Respiratory therapy student Nichola Park was in an intensive-care unit at a St. John's hospital in 2011, about to perform a procedure on a patient for the first time.
Park says her clinical instructor from the College of the North Atlantic said she'd be right over, so Park waited for her.
"When she got over to me, she yelled at me, in front of the patients, all of the patient's family members who were in the area, all the doctors, nurses, other medical staff, and this is one of my first experiences in the hospital," Park said, fighting back tears.
She said the instructor chastised her, saying she should have already done the procedure in the lab.
'[You were] always being yelled at, and you couldn't ask a question.' - Nichola Park, former CNA student
"In the lab, you're practising on mannequins — there's no consequences," Park said.
"Your first time on a real human, you want some support, you want some guidance … and there was absolutely none of that."
That's just one example the former student gives of what she called "emotional abuse" from the clinical instructors of the college's now-suspended respiratory therapy program.
"[You were] always being yelled at, and you couldn't ask a question," Park said.
"And if you did ask a question, you were belittled and made to feel like you shouldn't be there, or that you should just know it already. But how would you when it's your first experience?"
Concerns about 'emotional safety' of students
CNA's respiratory therapy program was put on probation in mid-2016, after a number of concerns were identified.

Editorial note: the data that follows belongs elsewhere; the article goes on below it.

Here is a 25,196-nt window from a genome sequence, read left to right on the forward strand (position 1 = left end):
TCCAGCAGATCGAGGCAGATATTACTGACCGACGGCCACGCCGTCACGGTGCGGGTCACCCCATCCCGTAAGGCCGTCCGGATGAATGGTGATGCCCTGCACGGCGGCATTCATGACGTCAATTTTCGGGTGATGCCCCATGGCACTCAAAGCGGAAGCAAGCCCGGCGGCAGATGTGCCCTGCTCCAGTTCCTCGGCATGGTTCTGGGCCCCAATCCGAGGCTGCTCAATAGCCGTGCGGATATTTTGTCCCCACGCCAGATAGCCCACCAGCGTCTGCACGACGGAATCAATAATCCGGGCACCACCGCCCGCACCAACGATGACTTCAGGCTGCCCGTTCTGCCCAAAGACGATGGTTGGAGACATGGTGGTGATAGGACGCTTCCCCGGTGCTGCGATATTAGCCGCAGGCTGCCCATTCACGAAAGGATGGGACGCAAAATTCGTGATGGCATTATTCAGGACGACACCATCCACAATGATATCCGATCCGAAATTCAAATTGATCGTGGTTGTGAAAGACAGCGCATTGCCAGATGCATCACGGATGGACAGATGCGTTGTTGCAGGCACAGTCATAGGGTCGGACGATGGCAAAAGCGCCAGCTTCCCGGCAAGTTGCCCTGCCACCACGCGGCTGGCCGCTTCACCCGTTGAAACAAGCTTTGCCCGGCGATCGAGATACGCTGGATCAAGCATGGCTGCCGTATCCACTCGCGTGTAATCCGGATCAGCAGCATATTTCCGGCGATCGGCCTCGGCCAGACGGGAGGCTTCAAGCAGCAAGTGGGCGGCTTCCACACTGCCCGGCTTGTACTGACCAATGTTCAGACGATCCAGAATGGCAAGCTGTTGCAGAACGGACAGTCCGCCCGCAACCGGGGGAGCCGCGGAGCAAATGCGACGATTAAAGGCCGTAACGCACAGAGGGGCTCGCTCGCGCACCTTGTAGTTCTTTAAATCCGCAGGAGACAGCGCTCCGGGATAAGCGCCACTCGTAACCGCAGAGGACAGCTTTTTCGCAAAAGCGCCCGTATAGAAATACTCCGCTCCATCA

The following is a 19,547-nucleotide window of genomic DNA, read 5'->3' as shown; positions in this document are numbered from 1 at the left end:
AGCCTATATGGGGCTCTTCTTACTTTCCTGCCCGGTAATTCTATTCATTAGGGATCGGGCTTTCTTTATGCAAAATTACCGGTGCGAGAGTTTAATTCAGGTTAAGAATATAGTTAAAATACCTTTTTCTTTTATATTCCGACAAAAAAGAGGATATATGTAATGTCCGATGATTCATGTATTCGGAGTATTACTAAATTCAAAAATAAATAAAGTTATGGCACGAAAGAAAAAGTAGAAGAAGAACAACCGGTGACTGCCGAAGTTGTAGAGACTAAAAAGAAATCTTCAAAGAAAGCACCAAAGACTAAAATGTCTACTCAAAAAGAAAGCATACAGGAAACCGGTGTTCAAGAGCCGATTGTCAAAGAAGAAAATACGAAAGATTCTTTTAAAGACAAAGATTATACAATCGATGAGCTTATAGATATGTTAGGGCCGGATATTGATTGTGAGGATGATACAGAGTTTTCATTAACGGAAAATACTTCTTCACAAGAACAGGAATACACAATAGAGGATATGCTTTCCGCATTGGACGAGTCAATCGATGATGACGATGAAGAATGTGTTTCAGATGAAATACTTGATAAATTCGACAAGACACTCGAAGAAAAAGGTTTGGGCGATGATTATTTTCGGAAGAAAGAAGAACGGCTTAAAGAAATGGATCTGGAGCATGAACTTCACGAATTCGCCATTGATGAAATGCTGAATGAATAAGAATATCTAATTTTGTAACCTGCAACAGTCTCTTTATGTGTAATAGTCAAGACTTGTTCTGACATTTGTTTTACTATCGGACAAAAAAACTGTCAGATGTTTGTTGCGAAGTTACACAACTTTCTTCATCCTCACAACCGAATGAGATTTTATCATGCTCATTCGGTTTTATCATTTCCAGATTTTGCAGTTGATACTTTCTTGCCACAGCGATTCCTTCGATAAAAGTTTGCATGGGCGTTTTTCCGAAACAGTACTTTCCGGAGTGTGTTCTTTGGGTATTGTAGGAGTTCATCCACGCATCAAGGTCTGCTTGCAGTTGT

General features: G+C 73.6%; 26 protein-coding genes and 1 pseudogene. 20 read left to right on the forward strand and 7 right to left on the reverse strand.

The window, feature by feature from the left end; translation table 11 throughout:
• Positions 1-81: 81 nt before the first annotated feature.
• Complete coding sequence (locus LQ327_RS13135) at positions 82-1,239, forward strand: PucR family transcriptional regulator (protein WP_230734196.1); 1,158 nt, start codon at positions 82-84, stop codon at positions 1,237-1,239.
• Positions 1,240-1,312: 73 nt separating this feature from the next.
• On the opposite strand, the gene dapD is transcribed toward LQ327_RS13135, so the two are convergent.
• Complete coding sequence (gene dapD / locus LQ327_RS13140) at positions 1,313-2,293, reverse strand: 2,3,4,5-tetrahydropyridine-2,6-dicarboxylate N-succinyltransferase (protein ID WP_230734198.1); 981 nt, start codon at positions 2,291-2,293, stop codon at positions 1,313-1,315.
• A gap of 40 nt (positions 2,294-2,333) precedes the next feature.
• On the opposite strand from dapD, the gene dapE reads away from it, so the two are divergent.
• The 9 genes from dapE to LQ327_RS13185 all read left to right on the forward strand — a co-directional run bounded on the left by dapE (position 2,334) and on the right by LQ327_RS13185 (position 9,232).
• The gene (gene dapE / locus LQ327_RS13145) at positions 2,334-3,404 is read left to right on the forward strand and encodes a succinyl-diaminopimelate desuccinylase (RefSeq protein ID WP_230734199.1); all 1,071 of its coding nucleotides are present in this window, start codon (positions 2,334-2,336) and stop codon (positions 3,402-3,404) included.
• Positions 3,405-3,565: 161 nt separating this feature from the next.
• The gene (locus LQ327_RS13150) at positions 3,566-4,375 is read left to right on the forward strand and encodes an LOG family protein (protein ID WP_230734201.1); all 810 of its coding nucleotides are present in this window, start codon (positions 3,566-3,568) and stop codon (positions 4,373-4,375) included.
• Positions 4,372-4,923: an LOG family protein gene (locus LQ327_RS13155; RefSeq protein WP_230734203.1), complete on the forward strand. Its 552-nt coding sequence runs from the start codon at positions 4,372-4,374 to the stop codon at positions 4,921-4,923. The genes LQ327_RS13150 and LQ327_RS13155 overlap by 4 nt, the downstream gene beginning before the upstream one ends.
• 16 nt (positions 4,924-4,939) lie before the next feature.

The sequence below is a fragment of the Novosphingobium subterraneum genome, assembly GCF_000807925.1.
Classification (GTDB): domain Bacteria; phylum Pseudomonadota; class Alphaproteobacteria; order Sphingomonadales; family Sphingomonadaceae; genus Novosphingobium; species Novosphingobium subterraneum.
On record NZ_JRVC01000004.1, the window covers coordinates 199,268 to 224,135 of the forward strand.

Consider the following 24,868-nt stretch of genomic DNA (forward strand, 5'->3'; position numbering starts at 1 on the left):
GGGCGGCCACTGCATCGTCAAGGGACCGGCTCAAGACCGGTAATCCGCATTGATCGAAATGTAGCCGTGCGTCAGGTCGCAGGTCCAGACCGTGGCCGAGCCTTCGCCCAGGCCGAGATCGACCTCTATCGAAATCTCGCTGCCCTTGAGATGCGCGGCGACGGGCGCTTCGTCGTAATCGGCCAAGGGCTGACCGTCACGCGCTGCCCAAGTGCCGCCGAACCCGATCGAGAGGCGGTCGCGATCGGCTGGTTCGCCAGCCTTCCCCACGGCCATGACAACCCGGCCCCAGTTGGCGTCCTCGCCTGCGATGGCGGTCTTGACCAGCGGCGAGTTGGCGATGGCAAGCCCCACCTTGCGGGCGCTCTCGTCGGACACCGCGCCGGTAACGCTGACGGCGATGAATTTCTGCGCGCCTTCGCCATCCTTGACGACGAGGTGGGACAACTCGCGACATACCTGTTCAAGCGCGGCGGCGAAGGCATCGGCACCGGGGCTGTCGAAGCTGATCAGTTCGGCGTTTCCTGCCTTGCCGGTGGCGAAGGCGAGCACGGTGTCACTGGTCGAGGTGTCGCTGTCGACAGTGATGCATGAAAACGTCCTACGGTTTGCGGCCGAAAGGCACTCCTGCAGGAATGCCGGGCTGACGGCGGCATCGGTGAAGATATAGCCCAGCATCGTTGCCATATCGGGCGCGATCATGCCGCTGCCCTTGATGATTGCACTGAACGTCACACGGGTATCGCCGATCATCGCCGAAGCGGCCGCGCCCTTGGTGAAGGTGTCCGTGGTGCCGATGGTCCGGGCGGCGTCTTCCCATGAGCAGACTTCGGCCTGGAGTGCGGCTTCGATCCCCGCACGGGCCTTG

It lost its accreditation in June 2017 — an unprecedented move by the Council on Accreditation for Respiratory Therapy Education.
CBC News had obtained a copy of a 40-page report, written by a team of national reviewers prior to that decision, which was based on information gathered during the probationary period.
- 'Emotional safety' of students among concerns flagged in review of suspended CNA program
- 'Decades of neglect' to blame for suspended respiratory therapy program: CNA vice president
- CNA ducked calls on suspended respiratory therapy program, says student
According to the documents, there were concerns about the "emotional safety" of students. The report also referenced "unprofessional behaviour" by an unnamed person at clinical training sites.
"This has created a learning environment that is perceived as intimidating and not supportive of learning and the progressive development of competency," the report noted.
"Evidence indicates that this also contributes to the high program attrition rate."
CNA previously told CBC that the personnel involved with the respiratory therapy program are no longer employed by the college.
'Going on for a long time'
Former student Laura Lewis said she felt relieved when the issues at CNA's respiratory therapy program were brought to light.
"This is something that's been going on for a long time," she said.
Lewis started the program in 2009, and had an A average, until she started her clinical training in the latter term of her second year.
"[The clinical instructors] seemed to be more what I would call bully-like instead of actual mentors," she said.
"They would make you feel like you weren't competent enough to be in this program or to complete this program. And I've seen a lot of tears in … the last [clinical] courses that I did."